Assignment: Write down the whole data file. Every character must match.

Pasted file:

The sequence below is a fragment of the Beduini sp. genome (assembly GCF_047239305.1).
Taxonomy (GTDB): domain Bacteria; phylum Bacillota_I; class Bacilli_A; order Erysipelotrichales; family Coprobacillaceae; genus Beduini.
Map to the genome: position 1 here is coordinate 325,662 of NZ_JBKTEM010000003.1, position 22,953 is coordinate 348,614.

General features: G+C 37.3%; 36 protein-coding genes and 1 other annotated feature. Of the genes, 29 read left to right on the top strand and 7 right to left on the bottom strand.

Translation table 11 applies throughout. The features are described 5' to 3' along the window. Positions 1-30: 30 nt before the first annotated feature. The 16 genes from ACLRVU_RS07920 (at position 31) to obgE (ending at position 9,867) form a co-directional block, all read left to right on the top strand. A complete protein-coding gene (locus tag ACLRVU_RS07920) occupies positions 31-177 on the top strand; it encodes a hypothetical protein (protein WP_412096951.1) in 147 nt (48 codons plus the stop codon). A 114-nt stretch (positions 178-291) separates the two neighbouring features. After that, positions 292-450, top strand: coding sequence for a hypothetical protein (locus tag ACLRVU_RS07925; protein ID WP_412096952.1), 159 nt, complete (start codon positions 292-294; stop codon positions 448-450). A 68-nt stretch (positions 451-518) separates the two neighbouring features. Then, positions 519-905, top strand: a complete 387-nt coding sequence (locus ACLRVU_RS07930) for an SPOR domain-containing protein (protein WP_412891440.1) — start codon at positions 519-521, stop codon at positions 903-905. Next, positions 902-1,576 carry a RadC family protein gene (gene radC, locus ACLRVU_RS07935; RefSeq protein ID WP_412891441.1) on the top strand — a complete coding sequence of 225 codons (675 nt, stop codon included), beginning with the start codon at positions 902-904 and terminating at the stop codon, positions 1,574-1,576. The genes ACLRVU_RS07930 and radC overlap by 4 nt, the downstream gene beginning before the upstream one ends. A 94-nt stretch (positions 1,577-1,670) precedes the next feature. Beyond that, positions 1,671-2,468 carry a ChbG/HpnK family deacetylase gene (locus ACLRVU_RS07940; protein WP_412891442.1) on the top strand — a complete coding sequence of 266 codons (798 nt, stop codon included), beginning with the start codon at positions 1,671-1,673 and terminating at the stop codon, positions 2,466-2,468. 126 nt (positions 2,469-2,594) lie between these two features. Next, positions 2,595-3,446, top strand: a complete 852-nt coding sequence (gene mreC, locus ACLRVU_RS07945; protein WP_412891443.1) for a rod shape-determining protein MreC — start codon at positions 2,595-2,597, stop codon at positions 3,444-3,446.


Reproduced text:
The sequence below is a fragment of the Beduini sp. genome (assembly GCF_047239305.1).
Taxonomy (GTDB): domain Bacteria; phylum Bacillota_I; class Bacilli_A; order Erysipelotrichales; family Coprobacillaceae; genus Beduini.
Map to the genome: position 1 here is coordinate 325,662 of NZ_JBKTEM010000003.1, position 22,953 is coordinate 348,614.

General features: G+C 37.3%; 36 protein-coding genes and 1 other annotated feature. Of the genes, 29 read left to right on the top strand and 7 right to left on the bottom strand.

Translation table 11 applies throughout. The features are described 5' to 3' along the window. Positions 1-30: 30 nt before the first annotated feature. The 16 genes from ACLRVU_RS07920 (at position 31) to obgE (ending at position 9,867) form a co-directional block, all read left to right on the top strand. A complete protein-coding gene (locus tag ACLRVU_RS07920) occupies positions 31-177 on the top strand; it encodes a hypothetical protein (protein WP_412096951.1) in 147 nt (48 codons plus the stop codon). A 114-nt stretch (positions 178-291) separates the two neighbouring features. After that, positions 292-450, top strand: coding sequence for a hypothetical protein (locus tag ACLRVU_RS07925; protein ID WP_412096952.1), 159 nt, complete (start codon positions 292-294; stop codon positions 448-450). A 68-nt stretch (positions 451-518) separates the two neighbouring features. Then, positions 519-905, top strand: a complete 387-nt coding sequence (locus ACLRVU_RS07930) for an SPOR domain-containing protein (protein WP_412891440.1) — start codon at positions 519-521, stop codon at positions 903-905. Next, positions 902-1,576 carry a RadC family protein gene (gene radC, locus ACLRVU_RS07935; RefSeq protein ID WP_412891441.1) on the top strand — a complete coding sequence of 225 codons (675 nt, stop codon included), beginning with the start codon at positions 902-904 and terminating at the stop codon, positions 1,574-1,576. The genes ACLRVU_RS07930 and radC overlap by 4 nt, the downstream gene beginning before the upstream one ends. A 94-nt stretch (positions 1,577-1,670) precedes the next feature. Beyond that, positions 1,671-2,468 carry a ChbG/HpnK family deacetylase gene (locus ACLRVU_RS07940; protein WP_412891442.1) on the top strand — a complete coding sequence of 266 codons (798 nt, stop codon included), beginning with the start codon at positions 1,671-1,673 and terminating at the stop codon, positions 2,466-2,468. 126 nt (positions 2,469-2,594) lie between these two features. Next, positions 2,595-3,446, top strand: a complete 852-nt coding sequence (gene mreC, locus ACLRVU_RS07945; protein WP_412891443.1) for a rod shape-determining protein MreC — start codon at positions 2,595-2,597, stop codon at positions 3,444-3,446.